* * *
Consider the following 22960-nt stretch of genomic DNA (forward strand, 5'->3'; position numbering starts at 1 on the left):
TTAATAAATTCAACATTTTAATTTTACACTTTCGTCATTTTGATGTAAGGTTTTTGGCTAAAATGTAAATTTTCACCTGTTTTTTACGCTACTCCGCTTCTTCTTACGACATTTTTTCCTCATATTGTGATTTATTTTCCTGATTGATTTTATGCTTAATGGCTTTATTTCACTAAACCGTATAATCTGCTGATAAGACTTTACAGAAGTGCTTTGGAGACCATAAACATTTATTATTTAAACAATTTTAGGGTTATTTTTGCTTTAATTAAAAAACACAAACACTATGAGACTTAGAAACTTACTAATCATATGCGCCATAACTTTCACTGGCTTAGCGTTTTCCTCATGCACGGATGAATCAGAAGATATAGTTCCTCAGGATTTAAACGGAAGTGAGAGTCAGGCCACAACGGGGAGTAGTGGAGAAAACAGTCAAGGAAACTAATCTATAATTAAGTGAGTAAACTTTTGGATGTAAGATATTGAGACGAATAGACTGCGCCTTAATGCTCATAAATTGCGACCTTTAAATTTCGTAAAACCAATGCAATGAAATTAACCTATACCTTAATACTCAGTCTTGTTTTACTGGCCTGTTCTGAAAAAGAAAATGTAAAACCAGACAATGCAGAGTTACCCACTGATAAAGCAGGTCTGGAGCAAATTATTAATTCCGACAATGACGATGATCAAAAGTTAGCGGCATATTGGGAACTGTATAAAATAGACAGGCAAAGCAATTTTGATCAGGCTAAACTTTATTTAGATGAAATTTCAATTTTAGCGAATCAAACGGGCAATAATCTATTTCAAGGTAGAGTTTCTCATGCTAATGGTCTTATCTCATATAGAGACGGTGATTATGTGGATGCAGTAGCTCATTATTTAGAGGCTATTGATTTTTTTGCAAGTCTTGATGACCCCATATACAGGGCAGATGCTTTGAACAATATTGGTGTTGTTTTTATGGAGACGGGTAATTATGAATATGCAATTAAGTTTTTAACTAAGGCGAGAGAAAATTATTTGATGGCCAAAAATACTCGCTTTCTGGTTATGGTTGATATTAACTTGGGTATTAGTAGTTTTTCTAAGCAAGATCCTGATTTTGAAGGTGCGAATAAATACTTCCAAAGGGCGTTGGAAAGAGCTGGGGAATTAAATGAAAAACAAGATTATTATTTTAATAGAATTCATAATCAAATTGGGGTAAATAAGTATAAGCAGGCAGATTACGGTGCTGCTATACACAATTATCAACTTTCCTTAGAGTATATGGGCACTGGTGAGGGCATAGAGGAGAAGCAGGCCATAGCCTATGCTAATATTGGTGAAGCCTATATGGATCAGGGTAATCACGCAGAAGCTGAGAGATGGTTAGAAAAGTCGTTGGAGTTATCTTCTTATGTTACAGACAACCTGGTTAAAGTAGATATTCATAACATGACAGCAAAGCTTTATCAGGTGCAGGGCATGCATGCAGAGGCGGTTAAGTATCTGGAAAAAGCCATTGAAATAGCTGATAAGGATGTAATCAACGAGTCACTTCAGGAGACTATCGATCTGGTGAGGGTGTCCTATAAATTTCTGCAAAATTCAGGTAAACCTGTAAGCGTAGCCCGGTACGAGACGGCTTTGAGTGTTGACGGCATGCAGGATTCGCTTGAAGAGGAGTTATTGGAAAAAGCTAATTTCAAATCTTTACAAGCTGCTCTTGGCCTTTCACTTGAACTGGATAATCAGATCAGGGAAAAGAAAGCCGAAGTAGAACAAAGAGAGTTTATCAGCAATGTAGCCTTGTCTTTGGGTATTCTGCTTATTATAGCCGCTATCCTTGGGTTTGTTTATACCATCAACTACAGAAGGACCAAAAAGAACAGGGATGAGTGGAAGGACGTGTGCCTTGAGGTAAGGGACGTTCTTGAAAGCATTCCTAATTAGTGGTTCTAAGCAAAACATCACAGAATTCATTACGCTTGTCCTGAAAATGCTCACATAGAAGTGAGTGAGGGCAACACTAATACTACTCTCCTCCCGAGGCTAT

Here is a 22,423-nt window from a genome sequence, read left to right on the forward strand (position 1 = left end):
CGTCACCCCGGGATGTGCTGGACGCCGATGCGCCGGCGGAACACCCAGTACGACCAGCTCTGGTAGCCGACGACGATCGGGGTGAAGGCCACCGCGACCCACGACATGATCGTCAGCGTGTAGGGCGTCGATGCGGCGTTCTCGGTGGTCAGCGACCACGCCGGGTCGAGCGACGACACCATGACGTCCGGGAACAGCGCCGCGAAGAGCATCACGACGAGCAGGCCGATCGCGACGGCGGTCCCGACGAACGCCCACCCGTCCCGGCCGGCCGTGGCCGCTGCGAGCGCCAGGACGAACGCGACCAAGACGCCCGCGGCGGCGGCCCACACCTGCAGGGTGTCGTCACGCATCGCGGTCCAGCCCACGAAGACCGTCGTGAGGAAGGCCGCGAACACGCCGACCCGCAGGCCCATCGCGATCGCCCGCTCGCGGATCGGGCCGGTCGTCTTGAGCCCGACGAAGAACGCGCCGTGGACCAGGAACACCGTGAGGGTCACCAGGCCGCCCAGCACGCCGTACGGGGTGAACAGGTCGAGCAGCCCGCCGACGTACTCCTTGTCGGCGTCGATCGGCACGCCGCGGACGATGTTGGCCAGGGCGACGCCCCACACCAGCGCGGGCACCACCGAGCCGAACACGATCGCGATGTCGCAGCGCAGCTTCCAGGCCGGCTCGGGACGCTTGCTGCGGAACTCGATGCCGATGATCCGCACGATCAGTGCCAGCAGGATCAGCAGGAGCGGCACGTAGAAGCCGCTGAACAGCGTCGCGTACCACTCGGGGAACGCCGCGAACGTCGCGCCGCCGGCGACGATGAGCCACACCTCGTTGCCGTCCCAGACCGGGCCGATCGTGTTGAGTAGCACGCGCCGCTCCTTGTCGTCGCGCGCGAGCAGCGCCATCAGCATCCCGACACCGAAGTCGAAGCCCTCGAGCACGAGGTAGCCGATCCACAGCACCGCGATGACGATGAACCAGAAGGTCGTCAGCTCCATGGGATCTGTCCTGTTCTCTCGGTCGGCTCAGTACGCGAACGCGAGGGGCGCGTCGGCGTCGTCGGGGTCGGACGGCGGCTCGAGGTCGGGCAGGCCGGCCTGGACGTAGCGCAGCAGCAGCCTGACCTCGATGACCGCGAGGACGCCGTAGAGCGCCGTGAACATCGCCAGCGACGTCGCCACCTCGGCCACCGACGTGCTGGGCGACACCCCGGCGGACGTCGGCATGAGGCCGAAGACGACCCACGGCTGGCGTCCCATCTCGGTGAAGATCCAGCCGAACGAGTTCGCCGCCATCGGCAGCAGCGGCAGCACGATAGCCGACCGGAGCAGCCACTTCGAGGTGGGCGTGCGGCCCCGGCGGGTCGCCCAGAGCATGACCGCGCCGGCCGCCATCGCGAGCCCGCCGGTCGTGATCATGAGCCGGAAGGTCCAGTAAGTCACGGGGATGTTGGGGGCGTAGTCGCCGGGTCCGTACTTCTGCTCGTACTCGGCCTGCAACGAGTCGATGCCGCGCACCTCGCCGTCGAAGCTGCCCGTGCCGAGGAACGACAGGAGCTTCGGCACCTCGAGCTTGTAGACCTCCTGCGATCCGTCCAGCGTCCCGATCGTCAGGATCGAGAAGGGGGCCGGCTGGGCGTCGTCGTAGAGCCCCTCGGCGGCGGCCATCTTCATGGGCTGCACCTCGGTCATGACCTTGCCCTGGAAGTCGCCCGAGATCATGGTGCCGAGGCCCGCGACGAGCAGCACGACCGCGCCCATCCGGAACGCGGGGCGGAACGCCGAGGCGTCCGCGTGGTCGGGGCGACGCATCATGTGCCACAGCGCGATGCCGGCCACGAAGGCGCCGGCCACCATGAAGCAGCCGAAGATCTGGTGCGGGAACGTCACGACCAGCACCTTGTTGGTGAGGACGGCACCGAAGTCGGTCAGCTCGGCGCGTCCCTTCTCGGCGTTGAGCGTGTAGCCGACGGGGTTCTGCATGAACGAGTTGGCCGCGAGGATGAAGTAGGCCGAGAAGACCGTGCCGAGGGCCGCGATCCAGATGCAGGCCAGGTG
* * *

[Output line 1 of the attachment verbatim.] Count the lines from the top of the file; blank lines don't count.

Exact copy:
Consider the following 22960-nt stretch of genomic DNA (forward strand, 5'->3'; position numbering starts at 1 on the left):